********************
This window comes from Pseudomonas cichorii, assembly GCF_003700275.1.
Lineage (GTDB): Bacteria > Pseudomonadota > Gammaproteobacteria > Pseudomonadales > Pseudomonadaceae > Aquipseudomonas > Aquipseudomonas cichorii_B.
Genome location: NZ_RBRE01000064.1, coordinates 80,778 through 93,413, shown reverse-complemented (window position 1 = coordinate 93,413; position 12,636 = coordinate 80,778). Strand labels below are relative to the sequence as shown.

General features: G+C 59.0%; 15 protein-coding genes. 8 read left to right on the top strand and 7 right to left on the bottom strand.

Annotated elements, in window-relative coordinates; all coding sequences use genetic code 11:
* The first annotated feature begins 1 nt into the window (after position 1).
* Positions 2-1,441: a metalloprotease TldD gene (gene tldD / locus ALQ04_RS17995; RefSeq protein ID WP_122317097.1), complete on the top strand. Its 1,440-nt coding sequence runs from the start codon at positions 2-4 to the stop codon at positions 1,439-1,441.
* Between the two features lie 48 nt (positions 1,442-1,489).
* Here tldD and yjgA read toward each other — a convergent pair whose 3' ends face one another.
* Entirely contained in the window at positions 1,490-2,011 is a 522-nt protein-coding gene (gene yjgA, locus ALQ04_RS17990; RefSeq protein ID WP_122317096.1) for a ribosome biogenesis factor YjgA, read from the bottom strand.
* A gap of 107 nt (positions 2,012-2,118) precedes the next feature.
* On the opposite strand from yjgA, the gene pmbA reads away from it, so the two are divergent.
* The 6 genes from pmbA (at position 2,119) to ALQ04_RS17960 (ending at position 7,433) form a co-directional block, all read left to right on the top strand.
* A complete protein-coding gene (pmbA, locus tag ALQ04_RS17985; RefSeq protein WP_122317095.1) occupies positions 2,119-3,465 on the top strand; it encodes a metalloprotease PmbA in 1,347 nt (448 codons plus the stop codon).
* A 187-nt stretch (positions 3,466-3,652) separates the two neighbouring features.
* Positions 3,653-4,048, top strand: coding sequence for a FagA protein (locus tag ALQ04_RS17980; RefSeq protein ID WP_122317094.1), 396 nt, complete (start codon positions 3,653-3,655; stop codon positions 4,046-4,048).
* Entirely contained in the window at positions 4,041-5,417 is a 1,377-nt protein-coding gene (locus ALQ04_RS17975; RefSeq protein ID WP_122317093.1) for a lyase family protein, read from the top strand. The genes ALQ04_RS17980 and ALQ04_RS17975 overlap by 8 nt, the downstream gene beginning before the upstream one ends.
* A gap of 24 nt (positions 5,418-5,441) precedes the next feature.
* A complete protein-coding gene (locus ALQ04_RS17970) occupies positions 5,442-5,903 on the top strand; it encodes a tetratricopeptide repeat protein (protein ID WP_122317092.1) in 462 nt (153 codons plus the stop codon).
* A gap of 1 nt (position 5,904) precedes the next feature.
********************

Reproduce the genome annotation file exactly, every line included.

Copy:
This window comes from Pseudomonas cichorii, assembly GCF_003700275.1.
Lineage (GTDB): Bacteria > Pseudomonadota > Gammaproteobacteria > Pseudomonadales > Pseudomonadaceae > Aquipseudomonas > Aquipseudomonas cichorii_B.
Genome location: NZ_RBRE01000064.1, coordinates 80,778 through 93,413, shown reverse-complemented (window position 1 = coordinate 93,413; position 12,636 = coordinate 80,778). Strand labels below are relative to the sequence as shown.

General features: G+C 59.0%; 15 protein-coding genes. 8 read left to right on the top strand and 7 right to left on the bottom strand.

Annotated elements, in window-relative coordinates; all coding sequences use genetic code 11:
* The first annotated feature begins 1 nt into the window (after position 1).
* Positions 2-1,441: a metalloprotease TldD gene (gene tldD / locus ALQ04_RS17995; RefSeq protein ID WP_122317097.1), complete on the top strand. Its 1,440-nt coding sequence runs from the start codon at positions 2-4 to the stop codon at positions 1,439-1,441.
* Between the two features lie 48 nt (positions 1,442-1,489).
* Here tldD and yjgA read toward each other — a convergent pair whose 3' ends face one another.
* Entirely contained in the window at positions 1,490-2,011 is a 522-nt protein-coding gene (gene yjgA, locus ALQ04_RS17990; RefSeq protein ID WP_122317096.1) for a ribosome biogenesis factor YjgA, read from the bottom strand.
* A gap of 107 nt (positions 2,012-2,118) precedes the next feature.
* On the opposite strand from yjgA, the gene pmbA reads away from it, so the two are divergent.
* The 6 genes from pmbA (at position 2,119) to ALQ04_RS17960 (ending at position 7,433) form a co-directional block, all read left to right on the top strand.
* A complete protein-coding gene (pmbA, locus tag ALQ04_RS17985; RefSeq protein WP_122317095.1) occupies positions 2,119-3,465 on the top strand; it encodes a metalloprotease PmbA in 1,347 nt (448 codons plus the stop codon).
* A 187-nt stretch (positions 3,466-3,652) separates the two neighbouring features.
* Positions 3,653-4,048, top strand: coding sequence for a FagA protein (locus tag ALQ04_RS17980; RefSeq protein ID WP_122317094.1), 396 nt, complete (start codon positions 3,653-3,655; stop codon positions 4,046-4,048).
* Entirely contained in the window at positions 4,041-5,417 is a 1,377-nt protein-coding gene (locus ALQ04_RS17975; RefSeq protein ID WP_122317093.1) for a lyase family protein, read from the top strand. The genes ALQ04_RS17980 and ALQ04_RS17975 overlap by 8 nt, the downstream gene beginning before the upstream one ends.
* A gap of 24 nt (positions 5,418-5,441) precedes the next feature.
* A complete protein-coding gene (locus ALQ04_RS17970) occupies positions 5,442-5,903 on the top strand; it encodes a tetratricopeptide repeat protein (protein ID WP_122317092.1) in 462 nt (153 codons plus the stop codon).
* A gap of 1 nt (position 5,904) precedes the next feature.